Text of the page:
Developer seeks Arts District Park City trademark
Move is unrelated to City Halls plans in Bonanza Park
THE PARK RECORD
A California developer pursuing ambitious projects at Canyons Village as well as along Main Street has filed paperwork seeking federal trademarks for the terms Arts District Park City and Art District Park City, applications that will likely draw attention at City Hall as the municipal government pursues an unrelated arts project.
Columbus Pacific Properties, Ltd. filed applications to the U.S. Patent and Trademark Office for the two trademarks on July 10. It was about the same time as City Hall announced its intention to create what it calls an Arts & Culture District. Park City officials envision a district in Bonanza Park anchored by the Sundance Institute and the Kimball Art Center. The idea hinges on a planned $19.5 million City Hall buyout of 5.25 acres.
The similarity between the names involved in the Columbus Pacific Properties trademark applications and the Arts & Culture District billed by City Hall has the potential to draw Park City leaders into another dispute about trademarks involving the name of the city a year after a highly charged controversy centered on Park City.
Columbus Pacific Properties in recent years acquired a portfolio of Park City-area properties that includes the onetime Kimball Art Center location along Main Street and Apex Residences at Canyons Village.
Rick Margolis, a co-principal and a founder of Columbus Pacific Properties, said in an interview the firm sees an opportunity to develop an arts district and has been using the names since late 2016, months before Park City made the announcement regarding the Arts & Culture District. The Patent and Trademark Office paperwork shows Margolis signed the submittals on June 30, prior to the City Hall announcement on July 7. The Patent and Trademark Office shows July 10 as the filing date, though. The proximity in the dates of the City Hall announcement and the Columbus Pacific Properties filing is a coincidence, Margolis said.
Were a big believer in the arts. We havent seen a lot of arts development, Margolis also said.
Margolis said Columbus Pacific Properties intends to acquire a parcel of land at the base of Canyons Village, now a parking lot, between Westgate Park City Resort & Spa and the Sunrise lift. The firm envisions developing the land as an arts district with outdoor art installations, ice sculptures and virtual-reality features. There would be three buildings, including a condominium-hotel that would operate under the banner of an unnamed luxury brand and retail space.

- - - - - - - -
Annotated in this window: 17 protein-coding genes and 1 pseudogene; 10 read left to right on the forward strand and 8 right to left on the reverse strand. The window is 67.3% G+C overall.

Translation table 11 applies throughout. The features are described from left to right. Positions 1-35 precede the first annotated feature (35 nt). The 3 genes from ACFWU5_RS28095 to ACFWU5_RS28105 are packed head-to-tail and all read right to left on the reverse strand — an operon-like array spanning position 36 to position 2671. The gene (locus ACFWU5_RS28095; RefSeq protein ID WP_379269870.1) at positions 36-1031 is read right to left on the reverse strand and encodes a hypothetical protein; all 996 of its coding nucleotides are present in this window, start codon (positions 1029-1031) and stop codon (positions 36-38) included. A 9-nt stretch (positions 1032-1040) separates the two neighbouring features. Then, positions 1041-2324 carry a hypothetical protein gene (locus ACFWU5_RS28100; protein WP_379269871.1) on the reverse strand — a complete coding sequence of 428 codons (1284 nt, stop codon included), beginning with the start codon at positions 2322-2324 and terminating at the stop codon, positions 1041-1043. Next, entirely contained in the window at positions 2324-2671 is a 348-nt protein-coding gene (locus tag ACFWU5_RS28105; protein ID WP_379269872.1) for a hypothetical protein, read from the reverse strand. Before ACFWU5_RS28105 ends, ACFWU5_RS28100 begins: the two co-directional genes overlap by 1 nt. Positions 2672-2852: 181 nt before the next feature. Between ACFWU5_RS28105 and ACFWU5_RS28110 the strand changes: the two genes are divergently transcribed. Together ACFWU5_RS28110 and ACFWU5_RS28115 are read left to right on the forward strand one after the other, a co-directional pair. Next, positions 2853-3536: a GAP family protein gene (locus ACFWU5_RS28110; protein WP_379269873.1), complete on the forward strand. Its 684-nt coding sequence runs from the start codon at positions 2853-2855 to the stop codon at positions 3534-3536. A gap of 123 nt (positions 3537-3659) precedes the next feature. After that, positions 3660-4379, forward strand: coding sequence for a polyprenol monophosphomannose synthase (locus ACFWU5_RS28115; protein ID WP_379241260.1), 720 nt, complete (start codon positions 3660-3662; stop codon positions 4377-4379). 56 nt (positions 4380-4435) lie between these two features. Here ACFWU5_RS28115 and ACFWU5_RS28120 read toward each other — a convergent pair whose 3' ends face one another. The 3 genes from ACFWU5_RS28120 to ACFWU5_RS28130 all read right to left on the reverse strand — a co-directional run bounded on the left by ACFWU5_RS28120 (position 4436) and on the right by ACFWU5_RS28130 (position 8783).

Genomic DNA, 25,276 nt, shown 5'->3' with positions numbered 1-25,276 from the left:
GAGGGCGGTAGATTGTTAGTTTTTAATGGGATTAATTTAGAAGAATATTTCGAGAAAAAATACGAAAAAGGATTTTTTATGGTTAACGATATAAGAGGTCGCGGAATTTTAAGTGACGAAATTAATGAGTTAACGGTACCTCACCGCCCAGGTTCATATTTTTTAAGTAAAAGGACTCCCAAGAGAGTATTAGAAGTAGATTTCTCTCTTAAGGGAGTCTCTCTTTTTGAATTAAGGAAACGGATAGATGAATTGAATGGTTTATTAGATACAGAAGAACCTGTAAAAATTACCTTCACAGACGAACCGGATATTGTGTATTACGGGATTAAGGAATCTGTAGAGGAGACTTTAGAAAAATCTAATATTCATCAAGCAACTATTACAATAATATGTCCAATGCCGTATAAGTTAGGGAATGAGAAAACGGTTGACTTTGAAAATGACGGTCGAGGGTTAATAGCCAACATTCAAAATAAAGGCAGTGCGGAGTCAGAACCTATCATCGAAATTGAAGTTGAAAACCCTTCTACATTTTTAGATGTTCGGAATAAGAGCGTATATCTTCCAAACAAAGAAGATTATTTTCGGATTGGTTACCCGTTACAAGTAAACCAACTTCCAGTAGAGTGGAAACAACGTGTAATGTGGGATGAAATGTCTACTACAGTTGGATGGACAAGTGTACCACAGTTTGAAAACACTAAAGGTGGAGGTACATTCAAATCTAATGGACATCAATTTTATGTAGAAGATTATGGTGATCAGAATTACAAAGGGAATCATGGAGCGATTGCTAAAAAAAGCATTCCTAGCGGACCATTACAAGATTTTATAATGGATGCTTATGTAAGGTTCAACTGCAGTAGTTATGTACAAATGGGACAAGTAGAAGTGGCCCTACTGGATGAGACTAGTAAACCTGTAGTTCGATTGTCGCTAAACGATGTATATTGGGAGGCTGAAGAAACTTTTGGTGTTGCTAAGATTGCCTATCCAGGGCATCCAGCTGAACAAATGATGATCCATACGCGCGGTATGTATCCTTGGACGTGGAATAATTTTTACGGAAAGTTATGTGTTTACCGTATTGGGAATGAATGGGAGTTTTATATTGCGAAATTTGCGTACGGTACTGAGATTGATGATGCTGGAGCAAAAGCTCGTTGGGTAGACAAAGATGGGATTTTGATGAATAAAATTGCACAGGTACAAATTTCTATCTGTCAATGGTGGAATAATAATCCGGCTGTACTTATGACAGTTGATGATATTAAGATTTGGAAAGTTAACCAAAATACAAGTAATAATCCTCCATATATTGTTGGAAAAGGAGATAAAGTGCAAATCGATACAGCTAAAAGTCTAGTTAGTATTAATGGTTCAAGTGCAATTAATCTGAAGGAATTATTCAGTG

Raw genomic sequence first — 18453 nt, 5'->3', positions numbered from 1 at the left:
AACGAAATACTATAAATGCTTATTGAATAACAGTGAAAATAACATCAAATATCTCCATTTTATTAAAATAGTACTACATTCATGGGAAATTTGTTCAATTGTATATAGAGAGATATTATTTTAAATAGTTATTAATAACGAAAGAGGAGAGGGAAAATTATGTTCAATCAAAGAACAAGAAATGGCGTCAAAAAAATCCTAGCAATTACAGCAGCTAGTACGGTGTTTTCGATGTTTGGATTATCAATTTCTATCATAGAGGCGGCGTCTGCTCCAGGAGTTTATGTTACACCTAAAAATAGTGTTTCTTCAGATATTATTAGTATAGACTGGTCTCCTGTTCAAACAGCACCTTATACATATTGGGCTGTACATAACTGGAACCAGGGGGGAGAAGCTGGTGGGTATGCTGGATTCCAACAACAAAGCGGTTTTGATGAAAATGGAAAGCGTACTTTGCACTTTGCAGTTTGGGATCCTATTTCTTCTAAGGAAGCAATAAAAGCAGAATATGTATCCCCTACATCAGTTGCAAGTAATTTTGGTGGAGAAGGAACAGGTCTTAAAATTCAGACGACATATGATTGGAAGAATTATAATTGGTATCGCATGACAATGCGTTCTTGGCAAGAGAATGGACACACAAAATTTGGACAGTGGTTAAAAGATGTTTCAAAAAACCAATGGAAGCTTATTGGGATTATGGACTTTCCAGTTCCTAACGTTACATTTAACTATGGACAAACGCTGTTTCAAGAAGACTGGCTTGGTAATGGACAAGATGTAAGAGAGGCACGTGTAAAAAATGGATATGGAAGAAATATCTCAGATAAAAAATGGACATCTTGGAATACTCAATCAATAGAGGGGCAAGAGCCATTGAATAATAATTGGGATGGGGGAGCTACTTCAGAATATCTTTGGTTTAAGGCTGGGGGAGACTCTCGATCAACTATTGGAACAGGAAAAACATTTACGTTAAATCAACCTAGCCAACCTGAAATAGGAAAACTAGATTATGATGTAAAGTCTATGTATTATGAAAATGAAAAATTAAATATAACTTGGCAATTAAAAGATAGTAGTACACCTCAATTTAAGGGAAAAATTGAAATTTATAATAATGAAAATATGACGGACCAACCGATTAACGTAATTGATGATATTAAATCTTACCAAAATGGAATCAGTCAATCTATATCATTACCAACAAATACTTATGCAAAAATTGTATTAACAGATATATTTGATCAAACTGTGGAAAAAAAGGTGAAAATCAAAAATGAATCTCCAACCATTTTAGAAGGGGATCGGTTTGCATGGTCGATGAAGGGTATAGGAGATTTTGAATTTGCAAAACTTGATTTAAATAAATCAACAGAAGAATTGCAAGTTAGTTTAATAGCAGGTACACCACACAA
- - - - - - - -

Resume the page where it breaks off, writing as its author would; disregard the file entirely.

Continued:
Our use of Park City Arts District is no secret, Margolis said.
The trademark applications list goods and services like real estate development, including residences and entertainment venues for activities like music, sports and special events.
Diane Foster, the Park City manager, said City Hall retains a law firm to monitor trademark applications that involve the name of the city. Foster said she is unsure whether City Hall will take any action regarding the Columbus Pacific Properties applications.
I was surprised. As far as I know, they dont have an arts district in Park City, Foster said.
Trademark applications containing the name Park City have been sensitive topics in the past year, since Park City Mountain Resort owner Vail Resorts sought a trademark for name Park City as it applies to a mountain resort. The Colorado firm abandoned the efforts to secure the Park City trademark amid community outcry and opposition from City Hall itself.
Support Local Journalism
Support Local Journalism
Readers around Park City and Summit County make the Park Record's work possible. Your financial contribution supports our efforts to deliver quality, locally relevant journalism.
Now more than ever, your support is critical to help us keep our community informed about the evolving coronavirus pandemic and the impact it is having locally. Every contribution, however large or small, will make a difference.
Each donation will be used exclusively for the development and creation of increased news coverage.
Start a dialogue, stay on topic and be civil.
If you don't follow the rules, your comment may be deleted.
User Legend: Moderator Trusted User
Park City continues to require masks in municipal buildings, opting to keep the rule intact even after the end of a state mandate. It seemed likely as the end of the mandate approached the municipal government would enact its own requirement.